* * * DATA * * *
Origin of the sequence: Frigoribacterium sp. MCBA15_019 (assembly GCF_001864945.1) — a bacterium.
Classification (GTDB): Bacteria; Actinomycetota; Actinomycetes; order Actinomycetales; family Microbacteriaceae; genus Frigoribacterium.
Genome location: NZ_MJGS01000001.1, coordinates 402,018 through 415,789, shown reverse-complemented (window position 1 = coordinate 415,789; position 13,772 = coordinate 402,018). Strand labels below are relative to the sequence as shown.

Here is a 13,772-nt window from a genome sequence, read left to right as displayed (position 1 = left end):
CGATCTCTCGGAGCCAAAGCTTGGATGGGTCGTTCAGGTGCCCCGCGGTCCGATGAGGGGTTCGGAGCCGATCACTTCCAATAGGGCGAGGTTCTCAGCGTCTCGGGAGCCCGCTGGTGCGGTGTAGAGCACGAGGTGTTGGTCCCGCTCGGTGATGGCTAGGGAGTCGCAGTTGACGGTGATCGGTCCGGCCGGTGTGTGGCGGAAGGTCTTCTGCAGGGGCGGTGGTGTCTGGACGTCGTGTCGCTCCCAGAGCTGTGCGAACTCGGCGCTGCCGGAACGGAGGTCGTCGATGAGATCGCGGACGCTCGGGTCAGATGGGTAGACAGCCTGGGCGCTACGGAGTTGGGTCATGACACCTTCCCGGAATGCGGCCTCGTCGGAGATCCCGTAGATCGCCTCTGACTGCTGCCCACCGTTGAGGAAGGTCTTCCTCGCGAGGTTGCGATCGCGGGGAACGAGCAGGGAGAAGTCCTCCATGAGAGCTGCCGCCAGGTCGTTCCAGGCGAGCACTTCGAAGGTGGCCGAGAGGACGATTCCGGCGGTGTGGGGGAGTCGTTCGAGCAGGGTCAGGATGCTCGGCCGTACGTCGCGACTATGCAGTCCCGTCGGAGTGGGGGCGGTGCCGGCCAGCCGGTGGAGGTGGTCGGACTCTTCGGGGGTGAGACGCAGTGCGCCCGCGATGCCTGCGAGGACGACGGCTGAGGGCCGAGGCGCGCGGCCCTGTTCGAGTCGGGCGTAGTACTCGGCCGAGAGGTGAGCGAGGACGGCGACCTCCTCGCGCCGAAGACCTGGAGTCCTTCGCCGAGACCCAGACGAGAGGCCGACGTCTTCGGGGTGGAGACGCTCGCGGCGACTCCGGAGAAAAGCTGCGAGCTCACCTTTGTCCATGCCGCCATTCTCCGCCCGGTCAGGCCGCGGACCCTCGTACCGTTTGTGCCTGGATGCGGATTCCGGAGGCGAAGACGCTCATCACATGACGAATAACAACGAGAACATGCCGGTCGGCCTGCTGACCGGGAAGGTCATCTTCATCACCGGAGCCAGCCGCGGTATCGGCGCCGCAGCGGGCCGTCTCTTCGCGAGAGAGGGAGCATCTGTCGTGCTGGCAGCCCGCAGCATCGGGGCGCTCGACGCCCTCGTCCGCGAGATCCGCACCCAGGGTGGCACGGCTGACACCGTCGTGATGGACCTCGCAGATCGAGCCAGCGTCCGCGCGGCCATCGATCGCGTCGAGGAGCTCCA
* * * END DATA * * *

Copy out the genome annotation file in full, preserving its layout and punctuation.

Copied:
Origin of the sequence: Frigoribacterium sp. MCBA15_019 (assembly GCF_001864945.1) — a bacterium.
Classification (GTDB): Bacteria; Actinomycetota; Actinomycetes; order Actinomycetales; family Microbacteriaceae; genus Frigoribacterium.
Genome location: NZ_MJGS01000001.1, coordinates 402,018 through 415,789, shown reverse-complemented (window position 1 = coordinate 415,789; position 13,772 = coordinate 402,018). Strand labels below are relative to the sequence as shown.

Here is a 13,772-nt window from a genome sequence, read left to right as displayed (position 1 = left end):
CGATCTCTCGGAGCCAAAGCTTGGATGGGTCGTTCAGGTGCCCCGCGGTCCGATGAGGGGTTCGGAGCCGATCACTTCCAATAGGGCGAGGTTCTCAGCGTCTCGGGAGCCCGCTGGTGCGGTGTAGAGCACGAGGTGTTGGTCCCGCTCGGTGATGGCTAGGGAGTCGCAGTTGACGGTGATCGGTCCGGCCGGTGTGTGGCGGAAGGTCTTCTGCAGGGGCGGTGGTGTCTGGACGTCGTGTCGCTCCCAGAGCTGTGCGAACTCGGCGCTGCCGGAACGGAGGTCGTCGATGAGATCGCGGACGCTCGGGTCAGATGGGTAGACAGCCTGGGCGCTACGGAGTTGGGTCATGACACCTTCCCGGAATGCGGCCTCGTCGGAGATCCCGTAGATCGCCTCTGACTGCTGCCCACCGTTGAGGAAGGTCTTCCTCGCGAGGTTGCGATCGCGGGGAACGAGCAGGGAGAAGTCCTCCATGAGAGCTGCCGCCAGGTCGTTCCAGGCGAGCACTTCGAAGGTGGCCGAGAGGACGATTCCGGCGGTGTGGGGGAGTCGTTCGAGCAGGGTCAGGATGCTCGGCCGTACGTCGCGACTATGCAGTCCCGTCGGAGTGGGGGCGGTGCCGGCCAGCCGGTGGAGGTGGTCGGACTCTTCGGGGGTGAGACGCAGTGCGCCCGCGATGCCTGCGAGGACGACGGCTGAGGGCCGAGGCGCGCGGCCCTGTTCGAGTCGGGCGTAGTACTCGGCCGAGAGGTGAGCGAGGACGGCGACCTCCTCGCGCCGAAGACCTGGAGTCCTTCGCCGAGACCCAGACGAGAGGCCGACGTCTTCGGGGTGGAGACGCTCGCGGCGACTCCGGAGAAAAGCTGCGAGCTCACCTTTGTCCATGCCGCCATTCTCCGCCCGGTCAGGCCGCGGACCCTCGTACCGTTTGTGCCTGGATGCGGATTCCGGAGGCGAAGACGCTCATCACATGACGAATAACAACGAGAACATGCCGGTCGGCCTGCTGACCGGGAAGGTCATCTTCATCACCGGAGCCAGCCGCGGTATCGGCGCCGCAGCGGGCCGTCTCTTCGCGAGAGAGGGAGCATCTGTCGTGCTGGCAGCCCGCAGCATCGGGGCGCTCGACGCCCTCGTCCGCGAGATCCGCACCCAGGGTGGCACGGCTGACACCGTCGTGATGGACCTCGCAGATCGAGCCAGCGTCCGCGCGGCCATCGATCGCGTCGAGGAGCTCCA